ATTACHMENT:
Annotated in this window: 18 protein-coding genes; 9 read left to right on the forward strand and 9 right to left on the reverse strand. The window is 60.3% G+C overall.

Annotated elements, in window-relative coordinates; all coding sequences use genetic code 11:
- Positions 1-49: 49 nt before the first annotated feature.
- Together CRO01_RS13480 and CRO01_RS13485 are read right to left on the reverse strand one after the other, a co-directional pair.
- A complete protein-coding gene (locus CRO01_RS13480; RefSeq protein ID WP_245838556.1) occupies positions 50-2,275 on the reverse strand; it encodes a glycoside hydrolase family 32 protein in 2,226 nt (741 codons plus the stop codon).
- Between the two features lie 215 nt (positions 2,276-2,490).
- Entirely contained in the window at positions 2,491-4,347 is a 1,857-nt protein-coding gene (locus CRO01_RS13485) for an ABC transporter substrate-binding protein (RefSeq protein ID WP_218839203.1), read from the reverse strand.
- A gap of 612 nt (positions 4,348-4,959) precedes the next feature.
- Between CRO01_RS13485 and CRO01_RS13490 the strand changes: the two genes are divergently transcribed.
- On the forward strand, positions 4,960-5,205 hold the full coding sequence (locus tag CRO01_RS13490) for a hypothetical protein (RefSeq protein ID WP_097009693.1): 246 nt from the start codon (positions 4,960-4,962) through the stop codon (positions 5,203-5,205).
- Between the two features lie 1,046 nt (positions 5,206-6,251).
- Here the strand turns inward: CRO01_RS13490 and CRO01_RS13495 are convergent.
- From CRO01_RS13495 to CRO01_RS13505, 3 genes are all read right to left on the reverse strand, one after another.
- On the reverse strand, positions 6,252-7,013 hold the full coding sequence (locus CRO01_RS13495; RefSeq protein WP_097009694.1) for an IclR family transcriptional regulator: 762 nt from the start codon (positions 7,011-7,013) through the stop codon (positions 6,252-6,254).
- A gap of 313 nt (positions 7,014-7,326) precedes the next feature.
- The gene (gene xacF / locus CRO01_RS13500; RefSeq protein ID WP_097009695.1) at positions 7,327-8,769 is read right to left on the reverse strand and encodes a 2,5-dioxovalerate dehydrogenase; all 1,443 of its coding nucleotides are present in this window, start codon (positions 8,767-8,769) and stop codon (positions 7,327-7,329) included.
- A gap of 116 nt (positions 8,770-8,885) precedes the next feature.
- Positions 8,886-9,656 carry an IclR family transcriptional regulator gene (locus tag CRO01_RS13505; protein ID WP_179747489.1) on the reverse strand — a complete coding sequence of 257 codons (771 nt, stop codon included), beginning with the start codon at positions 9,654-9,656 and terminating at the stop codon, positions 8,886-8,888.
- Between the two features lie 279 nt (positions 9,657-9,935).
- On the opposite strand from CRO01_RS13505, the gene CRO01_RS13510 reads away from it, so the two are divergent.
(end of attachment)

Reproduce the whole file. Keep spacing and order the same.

Annotated in this window: 18 protein-coding genes; 9 read left to right on the forward strand and 9 right to left on the reverse strand. The window is 60.3% G+C overall.

Annotated elements, in window-relative coordinates; all coding sequences use genetic code 11:
- Positions 1-49: 49 nt before the first annotated feature.
- Together CRO01_RS13480 and CRO01_RS13485 are read right to left on the reverse strand one after the other, a co-directional pair.
- A complete protein-coding gene (locus CRO01_RS13480; RefSeq protein ID WP_245838556.1) occupies positions 50-2,275 on the reverse strand; it encodes a glycoside hydrolase family 32 protein in 2,226 nt (741 codons plus the stop codon).
- Between the two features lie 215 nt (positions 2,276-2,490).
- Entirely contained in the window at positions 2,491-4,347 is a 1,857-nt protein-coding gene (locus CRO01_RS13485) for an ABC transporter substrate-binding protein (RefSeq protein ID WP_218839203.1), read from the reverse strand.
- A gap of 612 nt (positions 4,348-4,959) precedes the next feature.
- Between CRO01_RS13485 and CRO01_RS13490 the strand changes: the two genes are divergently transcribed.
- On the forward strand, positions 4,960-5,205 hold the full coding sequence (locus tag CRO01_RS13490) for a hypothetical protein (RefSeq protein ID WP_097009693.1): 246 nt from the start codon (positions 4,960-4,962) through the stop codon (positions 5,203-5,205).
- Between the two features lie 1,046 nt (positions 5,206-6,251).
- Here the strand turns inward: CRO01_RS13490 and CRO01_RS13495 are convergent.
- From CRO01_RS13495 to CRO01_RS13505, 3 genes are all read right to left on the reverse strand, one after another.
- On the reverse strand, positions 6,252-7,013 hold the full coding sequence (locus CRO01_RS13495; RefSeq protein WP_097009694.1) for an IclR family transcriptional regulator: 762 nt from the start codon (positions 7,011-7,013) through the stop codon (positions 6,252-6,254).
- A gap of 313 nt (positions 7,014-7,326) precedes the next feature.
- The gene (gene xacF / locus CRO01_RS13500; RefSeq protein ID WP_097009695.1) at positions 7,327-8,769 is read right to left on the reverse strand and encodes a 2,5-dioxovalerate dehydrogenase; all 1,443 of its coding nucleotides are present in this window, start codon (positions 8,767-8,769) and stop codon (positions 7,327-7,329) included.
- A gap of 116 nt (positions 8,770-8,885) precedes the next feature.
- Positions 8,886-9,656 carry an IclR family transcriptional regulator gene (locus tag CRO01_RS13505; protein ID WP_179747489.1) on the reverse strand — a complete coding sequence of 257 codons (771 nt, stop codon included), beginning with the start codon at positions 9,654-9,656 and terminating at the stop codon, positions 8,886-8,888.
- Between the two features lie 279 nt (positions 9,657-9,935).
- On the opposite strand from CRO01_RS13505, the gene CRO01_RS13510 reads away from it, so the two are divergent.